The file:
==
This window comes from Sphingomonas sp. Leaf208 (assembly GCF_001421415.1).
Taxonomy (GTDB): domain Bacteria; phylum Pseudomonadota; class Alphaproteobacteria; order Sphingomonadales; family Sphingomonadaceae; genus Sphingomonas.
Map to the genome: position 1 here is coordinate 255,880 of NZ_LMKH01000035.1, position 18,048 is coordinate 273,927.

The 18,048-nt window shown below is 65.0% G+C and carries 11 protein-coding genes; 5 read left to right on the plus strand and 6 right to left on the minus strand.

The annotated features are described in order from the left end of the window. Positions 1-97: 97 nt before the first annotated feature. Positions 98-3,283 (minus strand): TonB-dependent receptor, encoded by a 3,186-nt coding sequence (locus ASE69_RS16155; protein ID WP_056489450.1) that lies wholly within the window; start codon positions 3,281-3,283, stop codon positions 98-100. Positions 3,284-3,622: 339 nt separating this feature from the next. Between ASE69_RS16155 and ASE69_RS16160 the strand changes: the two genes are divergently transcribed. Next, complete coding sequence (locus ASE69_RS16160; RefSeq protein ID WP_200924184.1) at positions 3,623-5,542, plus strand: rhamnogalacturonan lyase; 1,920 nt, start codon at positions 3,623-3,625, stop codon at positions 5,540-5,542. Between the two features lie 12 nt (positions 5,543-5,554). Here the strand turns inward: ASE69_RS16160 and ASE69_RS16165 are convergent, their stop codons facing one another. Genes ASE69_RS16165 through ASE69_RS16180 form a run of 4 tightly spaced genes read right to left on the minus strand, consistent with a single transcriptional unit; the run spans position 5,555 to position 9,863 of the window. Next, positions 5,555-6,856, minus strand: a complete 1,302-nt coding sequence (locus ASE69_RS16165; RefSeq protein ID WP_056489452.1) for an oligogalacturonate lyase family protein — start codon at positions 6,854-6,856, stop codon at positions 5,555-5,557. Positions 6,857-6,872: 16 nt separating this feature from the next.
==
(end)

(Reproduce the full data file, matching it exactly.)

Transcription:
This window comes from Sphingomonas sp. Leaf208 (assembly GCF_001421415.1).
Taxonomy (GTDB): domain Bacteria; phylum Pseudomonadota; class Alphaproteobacteria; order Sphingomonadales; family Sphingomonadaceae; genus Sphingomonas.
Map to the genome: position 1 here is coordinate 255,880 of NZ_LMKH01000035.1, position 18,048 is coordinate 273,927.

The 18,048-nt window shown below is 65.0% G+C and carries 11 protein-coding genes; 5 read left to right on the plus strand and 6 right to left on the minus strand.

The annotated features are described in order from the left end of the window. Positions 1-97: 97 nt before the first annotated feature. Positions 98-3,283 (minus strand): TonB-dependent receptor, encoded by a 3,186-nt coding sequence (locus ASE69_RS16155; protein ID WP_056489450.1) that lies wholly within the window; start codon positions 3,281-3,283, stop codon positions 98-100. Positions 3,284-3,622: 339 nt separating this feature from the next. Between ASE69_RS16155 and ASE69_RS16160 the strand changes: the two genes are divergently transcribed. Next, complete coding sequence (locus ASE69_RS16160; RefSeq protein ID WP_200924184.1) at positions 3,623-5,542, plus strand: rhamnogalacturonan lyase; 1,920 nt, start codon at positions 3,623-3,625, stop codon at positions 5,540-5,542. Between the two features lie 12 nt (positions 5,543-5,554). Here the strand turns inward: ASE69_RS16160 and ASE69_RS16165 are convergent, their stop codons facing one another. Genes ASE69_RS16165 through ASE69_RS16180 form a run of 4 tightly spaced genes read right to left on the minus strand, consistent with a single transcriptional unit; the run spans position 5,555 to position 9,863 of the window. Next, positions 5,555-6,856, minus strand: a complete 1,302-nt coding sequence (locus ASE69_RS16165; RefSeq protein ID WP_056489452.1) for an oligogalacturonate lyase family protein — start codon at positions 6,854-6,856, stop codon at positions 5,555-5,557. Positions 6,857-6,872: 16 nt separating this feature from the next.